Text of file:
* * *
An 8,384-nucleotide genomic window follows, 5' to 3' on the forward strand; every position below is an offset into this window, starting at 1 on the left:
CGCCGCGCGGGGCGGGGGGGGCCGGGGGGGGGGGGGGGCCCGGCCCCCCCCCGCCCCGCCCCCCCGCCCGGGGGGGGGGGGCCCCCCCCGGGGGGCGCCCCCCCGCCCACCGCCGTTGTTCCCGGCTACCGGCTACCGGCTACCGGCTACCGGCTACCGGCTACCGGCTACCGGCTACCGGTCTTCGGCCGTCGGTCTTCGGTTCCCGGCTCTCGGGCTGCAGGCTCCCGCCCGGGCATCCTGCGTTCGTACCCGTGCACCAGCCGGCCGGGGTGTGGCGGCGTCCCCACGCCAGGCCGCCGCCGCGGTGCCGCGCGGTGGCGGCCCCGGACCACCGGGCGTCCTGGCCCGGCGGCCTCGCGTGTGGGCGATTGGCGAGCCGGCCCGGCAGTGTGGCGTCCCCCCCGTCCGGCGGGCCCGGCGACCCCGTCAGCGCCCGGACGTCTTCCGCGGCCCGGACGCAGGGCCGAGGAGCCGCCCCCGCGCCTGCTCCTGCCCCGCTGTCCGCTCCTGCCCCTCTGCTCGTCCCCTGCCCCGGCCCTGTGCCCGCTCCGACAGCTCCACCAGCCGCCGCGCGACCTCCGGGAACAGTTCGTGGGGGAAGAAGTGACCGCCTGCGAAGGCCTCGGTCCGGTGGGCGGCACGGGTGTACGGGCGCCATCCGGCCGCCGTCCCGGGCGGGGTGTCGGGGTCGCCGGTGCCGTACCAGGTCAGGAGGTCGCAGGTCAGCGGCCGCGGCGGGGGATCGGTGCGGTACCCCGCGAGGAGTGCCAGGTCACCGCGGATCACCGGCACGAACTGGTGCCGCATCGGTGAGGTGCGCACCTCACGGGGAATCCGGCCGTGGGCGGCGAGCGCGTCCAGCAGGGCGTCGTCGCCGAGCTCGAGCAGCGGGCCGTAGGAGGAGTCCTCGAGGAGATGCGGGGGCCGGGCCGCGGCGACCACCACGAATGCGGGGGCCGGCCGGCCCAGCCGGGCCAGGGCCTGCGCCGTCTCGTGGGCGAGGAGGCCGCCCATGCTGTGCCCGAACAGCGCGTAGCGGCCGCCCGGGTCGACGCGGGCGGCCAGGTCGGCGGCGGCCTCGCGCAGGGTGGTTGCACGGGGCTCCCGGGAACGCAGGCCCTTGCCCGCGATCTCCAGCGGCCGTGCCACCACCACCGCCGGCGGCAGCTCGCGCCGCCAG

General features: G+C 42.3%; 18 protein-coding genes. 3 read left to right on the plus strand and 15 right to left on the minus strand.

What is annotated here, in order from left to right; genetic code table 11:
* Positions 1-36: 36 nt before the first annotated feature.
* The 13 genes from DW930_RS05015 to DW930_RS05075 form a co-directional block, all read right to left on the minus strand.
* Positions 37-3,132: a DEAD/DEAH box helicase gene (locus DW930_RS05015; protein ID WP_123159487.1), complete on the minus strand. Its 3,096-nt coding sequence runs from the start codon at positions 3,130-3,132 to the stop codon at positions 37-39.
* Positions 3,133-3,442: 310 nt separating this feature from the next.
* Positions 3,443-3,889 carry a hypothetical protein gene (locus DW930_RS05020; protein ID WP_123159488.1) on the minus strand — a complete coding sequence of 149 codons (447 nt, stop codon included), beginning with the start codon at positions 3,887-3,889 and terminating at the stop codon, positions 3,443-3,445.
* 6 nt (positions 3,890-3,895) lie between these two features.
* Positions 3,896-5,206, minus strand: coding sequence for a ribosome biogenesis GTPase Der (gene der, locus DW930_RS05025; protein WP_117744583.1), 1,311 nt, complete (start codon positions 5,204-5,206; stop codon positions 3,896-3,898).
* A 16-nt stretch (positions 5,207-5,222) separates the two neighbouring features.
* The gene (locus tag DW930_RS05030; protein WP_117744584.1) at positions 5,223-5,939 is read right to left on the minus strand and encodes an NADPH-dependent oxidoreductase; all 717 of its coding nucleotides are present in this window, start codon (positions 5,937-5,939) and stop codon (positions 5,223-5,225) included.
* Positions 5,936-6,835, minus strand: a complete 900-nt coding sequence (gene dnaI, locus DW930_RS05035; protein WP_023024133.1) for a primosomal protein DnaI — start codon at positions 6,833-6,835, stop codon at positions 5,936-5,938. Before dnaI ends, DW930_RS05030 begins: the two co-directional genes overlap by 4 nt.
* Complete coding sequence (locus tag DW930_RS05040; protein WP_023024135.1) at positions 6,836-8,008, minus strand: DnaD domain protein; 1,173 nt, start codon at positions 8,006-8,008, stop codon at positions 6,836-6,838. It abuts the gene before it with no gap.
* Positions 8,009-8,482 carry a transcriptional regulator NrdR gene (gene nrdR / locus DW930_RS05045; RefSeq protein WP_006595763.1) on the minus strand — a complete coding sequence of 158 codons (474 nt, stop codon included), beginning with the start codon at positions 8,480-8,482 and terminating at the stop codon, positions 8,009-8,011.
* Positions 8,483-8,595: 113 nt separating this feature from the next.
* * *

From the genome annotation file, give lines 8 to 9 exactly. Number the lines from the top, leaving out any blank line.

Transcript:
* Positions 3,133-3,442: 310 nt separating this feature from the next.
* Positions 3,443-3,889 carry a hypothetical protein gene (locus DW930_RS05020; protein ID WP_123159488.1) on the minus strand — a complete coding sequence of 149 codons (447 nt, stop codon included), beginning with the start codon at positions 3,887-3,889 and terminating at the stop codon, positions 3,443-3,445.